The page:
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Najee Richardson talks leg cramps, the Mega Wall, and where he’s heading this season

The Flying Phoenix was just as worried as we were.

Najee Richardson has become an American Ninja Warrior who needs no introduction. The Flying Phoenix was one of only three Ninjas to make it to Stage Three in season nine. His massive lachés and ability to over reach on the Warped Wall have secured his nickname. The notoriety has brought Najee the opportunity to work with multiple charities, as well as added pressure to his performance.

Najee gave us all a good scare on the season 10 Philadelphia Qualifiers course. He was visibly uncomfortable as his legs cramped up as soon as he started the first obstacle. But somehow, he managed to keep that from hindering his performance. He even managed to toppled the Mega Wall for $10k.

The Phoenix gave us some insight on what was happening for him during that run and where he’s heading this season.

Preparing for season 10

“This year it’s more mental than it is physical. There’s a lot of pressure that comes with popularity and the sport. There’s a lot of pressure that comes with competing in front of your home crowd. You want to perform. You want to do your best. You want to represent. I think more for me this year, it’s more staying level-headed and remembering why I do this.

Remembering that I got into this because it was fun. I felt like I was playing around on a playground, not because I felt like my career depended on it. So for me it’s been more about mental preparation in that format. Then I’m still training just as hard as I ever have. I’m really taking a step back and remembering to just remind myself over and over again that you do this because you have a skill for this. You have an eye for this. You’re doing this because it helps get you out of bed in the morning. This is what brought you from the dead when gymnastics ended. When I do that, I’m able to enjoy it a lot more.”

What was going on with his legs

“I actually have a really hard time staying hydrated. I always get a little too in my head and I’m just focused on keeping my head on the goal at hand. I forgot to drink water and I warmed up for about two hours. An intense warm up. So when I got up to the platform, I rested for a good 15 minutes and when I stood up, my legs just started cramping on me. I just thought to myself, ‘Why is this happening right now? Why is this happening now?’ I got one of my Ninja friends to give me a quick calf massage. It helped a little bit, but I was definitely panicking a little bit when I stepped up to the platform.”

Step by step through the Qualifying course

“I definitely was worried throughout the entire course. I stepped up and the second that I hit the first quad step my leg instantly seized up and I was like, ‘This is not going to be good.’ Luckily, this obstacle course was very laché based. I knew that if I could get off of the steps and I could get off of the balance obstacle, then I would be okay. But I was definitely panicking for the steps. Once I got off the steps I was like, ‘Okay, that’s one down. Now I just need to make it past the balance obstacle.’ And I was really, really worried about that. So once I got past the balance obstacle I knew I was going to be okay.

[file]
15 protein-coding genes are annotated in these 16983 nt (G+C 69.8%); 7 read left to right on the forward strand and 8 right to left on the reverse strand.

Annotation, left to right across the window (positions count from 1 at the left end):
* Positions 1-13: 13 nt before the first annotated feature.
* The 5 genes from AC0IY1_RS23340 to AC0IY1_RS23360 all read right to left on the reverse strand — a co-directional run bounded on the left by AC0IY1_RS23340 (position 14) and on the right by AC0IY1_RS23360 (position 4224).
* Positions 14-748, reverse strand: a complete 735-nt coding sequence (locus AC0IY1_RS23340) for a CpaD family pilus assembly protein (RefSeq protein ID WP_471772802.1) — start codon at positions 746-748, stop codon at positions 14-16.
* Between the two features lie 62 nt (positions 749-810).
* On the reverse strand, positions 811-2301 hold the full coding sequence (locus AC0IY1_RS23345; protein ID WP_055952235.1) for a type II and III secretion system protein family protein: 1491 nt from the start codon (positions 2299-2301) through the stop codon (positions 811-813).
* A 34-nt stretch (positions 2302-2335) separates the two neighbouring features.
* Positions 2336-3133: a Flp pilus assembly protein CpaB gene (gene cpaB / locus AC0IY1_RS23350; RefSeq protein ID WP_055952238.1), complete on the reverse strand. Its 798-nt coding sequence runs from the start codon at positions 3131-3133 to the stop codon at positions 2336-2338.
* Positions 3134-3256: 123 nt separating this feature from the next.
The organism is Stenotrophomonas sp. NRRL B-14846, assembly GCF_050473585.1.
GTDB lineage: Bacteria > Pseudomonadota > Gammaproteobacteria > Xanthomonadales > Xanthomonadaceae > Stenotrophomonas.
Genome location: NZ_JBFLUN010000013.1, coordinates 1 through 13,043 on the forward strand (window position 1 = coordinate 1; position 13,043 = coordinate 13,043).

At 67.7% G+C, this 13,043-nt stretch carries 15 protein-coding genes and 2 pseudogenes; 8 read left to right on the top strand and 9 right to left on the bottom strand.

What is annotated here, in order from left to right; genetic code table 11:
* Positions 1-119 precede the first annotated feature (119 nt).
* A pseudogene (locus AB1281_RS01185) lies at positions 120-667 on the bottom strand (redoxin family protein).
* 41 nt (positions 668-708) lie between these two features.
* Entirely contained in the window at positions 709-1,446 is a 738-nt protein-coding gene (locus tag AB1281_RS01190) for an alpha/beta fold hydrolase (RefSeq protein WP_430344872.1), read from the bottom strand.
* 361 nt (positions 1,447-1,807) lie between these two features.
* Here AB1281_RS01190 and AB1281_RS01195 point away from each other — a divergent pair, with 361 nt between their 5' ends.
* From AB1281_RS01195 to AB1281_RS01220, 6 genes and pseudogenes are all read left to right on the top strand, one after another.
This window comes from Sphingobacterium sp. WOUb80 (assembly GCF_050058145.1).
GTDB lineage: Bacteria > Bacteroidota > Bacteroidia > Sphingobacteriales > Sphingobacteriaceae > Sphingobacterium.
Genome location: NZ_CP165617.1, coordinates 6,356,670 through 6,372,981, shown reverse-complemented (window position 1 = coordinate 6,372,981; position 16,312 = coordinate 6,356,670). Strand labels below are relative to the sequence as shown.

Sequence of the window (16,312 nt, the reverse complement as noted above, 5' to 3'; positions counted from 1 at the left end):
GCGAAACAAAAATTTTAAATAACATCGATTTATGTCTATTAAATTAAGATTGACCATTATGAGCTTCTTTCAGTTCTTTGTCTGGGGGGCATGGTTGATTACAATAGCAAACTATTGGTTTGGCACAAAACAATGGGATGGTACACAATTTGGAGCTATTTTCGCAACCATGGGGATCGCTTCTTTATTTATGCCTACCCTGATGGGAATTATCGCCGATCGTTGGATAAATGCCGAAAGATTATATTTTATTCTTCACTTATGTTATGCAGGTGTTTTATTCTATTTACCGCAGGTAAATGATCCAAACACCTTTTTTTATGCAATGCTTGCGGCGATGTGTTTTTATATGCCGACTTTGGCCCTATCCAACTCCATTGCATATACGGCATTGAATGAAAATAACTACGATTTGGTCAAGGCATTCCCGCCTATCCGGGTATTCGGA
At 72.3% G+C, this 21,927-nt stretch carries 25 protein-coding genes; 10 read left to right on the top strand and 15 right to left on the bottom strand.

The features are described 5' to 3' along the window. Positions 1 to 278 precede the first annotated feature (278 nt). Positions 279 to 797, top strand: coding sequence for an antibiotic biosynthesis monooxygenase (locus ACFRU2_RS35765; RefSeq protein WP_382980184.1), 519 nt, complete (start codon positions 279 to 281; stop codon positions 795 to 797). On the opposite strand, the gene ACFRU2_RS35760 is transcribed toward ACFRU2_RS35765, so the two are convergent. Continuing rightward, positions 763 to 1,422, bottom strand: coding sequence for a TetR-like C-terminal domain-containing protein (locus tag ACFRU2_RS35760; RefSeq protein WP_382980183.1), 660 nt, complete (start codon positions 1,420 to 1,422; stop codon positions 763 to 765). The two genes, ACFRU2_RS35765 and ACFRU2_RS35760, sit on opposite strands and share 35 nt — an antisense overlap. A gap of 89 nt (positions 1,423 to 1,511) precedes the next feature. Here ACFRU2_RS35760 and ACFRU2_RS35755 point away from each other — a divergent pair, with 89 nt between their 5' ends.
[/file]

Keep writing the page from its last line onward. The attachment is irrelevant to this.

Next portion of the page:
I always knew I was going for the Mega Wall. It was bitter sweet because I knew I could get it, but I didn’t know if my cramps were going to hold me back. I got there and I wasn’t too excited about it because I didn’t actually expect to get it. Once I grabbed that lip, it was like a beast awoke in me. It was awesome, it was such a cool feeling.”

What’s next

“Every year I strive to go farther. I haven’t hit a City Finals buzzer yet. I am very, very, very determined to get back on Stage Three. I’ve got some choice words for the Cliff Hanger this year.”

What this means to him

“I met a family when I was working with Support Center for Child Advocates. They were in North Philadelphia, in my backyard. These kids, they were so cool. They were three siblings with such different personalities. But this one kid in particular just reminded me of myself. It was like looking in the mirror seeing this kid. He was having trouble in school. Bullying was a problem. He wasn’t really able to find his stride. And he was so young. He was maybe nine or 10 years old. I sat and had a conversation with him. Just talked to him a little bit about my story growing up. He was like, ‘Yeah! I know you were a gymnast. So I started gymnastics at my elementary school because of you.’ That’s crazy! The fact that I’m able to make a difference. Kids are looking at me on TV and thinking, ‘Oh he did that. Maybe I can do it too and be successful.’ That means the world to me.”